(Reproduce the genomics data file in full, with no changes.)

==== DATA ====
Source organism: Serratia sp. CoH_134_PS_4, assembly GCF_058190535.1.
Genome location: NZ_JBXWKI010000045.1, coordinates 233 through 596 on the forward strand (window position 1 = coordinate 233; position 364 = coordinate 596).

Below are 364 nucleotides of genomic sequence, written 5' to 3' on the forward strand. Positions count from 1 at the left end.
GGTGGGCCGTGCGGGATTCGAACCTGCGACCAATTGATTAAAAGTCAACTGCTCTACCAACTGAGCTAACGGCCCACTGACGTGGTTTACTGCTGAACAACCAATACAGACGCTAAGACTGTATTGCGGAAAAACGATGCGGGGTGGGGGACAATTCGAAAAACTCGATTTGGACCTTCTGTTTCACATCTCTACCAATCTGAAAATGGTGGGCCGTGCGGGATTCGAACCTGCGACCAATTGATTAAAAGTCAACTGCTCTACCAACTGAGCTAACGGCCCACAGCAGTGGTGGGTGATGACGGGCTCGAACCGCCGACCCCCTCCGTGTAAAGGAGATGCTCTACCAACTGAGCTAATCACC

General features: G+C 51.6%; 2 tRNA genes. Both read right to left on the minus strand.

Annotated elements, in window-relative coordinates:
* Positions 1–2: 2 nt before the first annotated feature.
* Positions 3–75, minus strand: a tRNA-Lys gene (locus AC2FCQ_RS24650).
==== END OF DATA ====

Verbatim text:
Source organism: Serratia sp. CoH_134_PS_4, assembly GCF_058190535.1.
Genome location: NZ_JBXWKI010000045.1, coordinates 233 through 596 on the forward strand (window position 1 = coordinate 233; position 364 = coordinate 596).

Below are 364 nucleotides of genomic sequence, written 5' to 3' on the forward strand. Positions count from 1 at the left end.
GGTGGGCCGTGCGGGATTCGAACCTGCGACCAATTGATTAAAAGTCAACTGCTCTACCAACTGAGCTAACGGCCCACTGACGTGGTTTACTGCTGAACAACCAATACAGACGCTAAGACTGTATTGCGGAAAAACGATGCGGGGTGGGGGACAATTCGAAAAACTCGATTTGGACCTTCTGTTTCACATCTCTACCAATCTGAAAATGGTGGGCCGTGCGGGATTCGAACCTGCGACCAATTGATTAAAAGTCAACTGCTCTACCAACTGAGCTAACGGCCCACAGCAGTGGTGGGTGATGACGGGCTCGAACCGCCGACCCCCTCCGTGTAAAGGAGATGCTCTACCAACTGAGCTAATCACC

General features: G+C 51.6%; 2 tRNA genes. Both read right to left on the minus strand.

Annotated elements, in window-relative coordinates:
* Positions 1–2: 2 nt before the first annotated feature.
* Positions 3–75, minus strand: a tRNA-Lys gene (locus AC2FCQ_RS24650).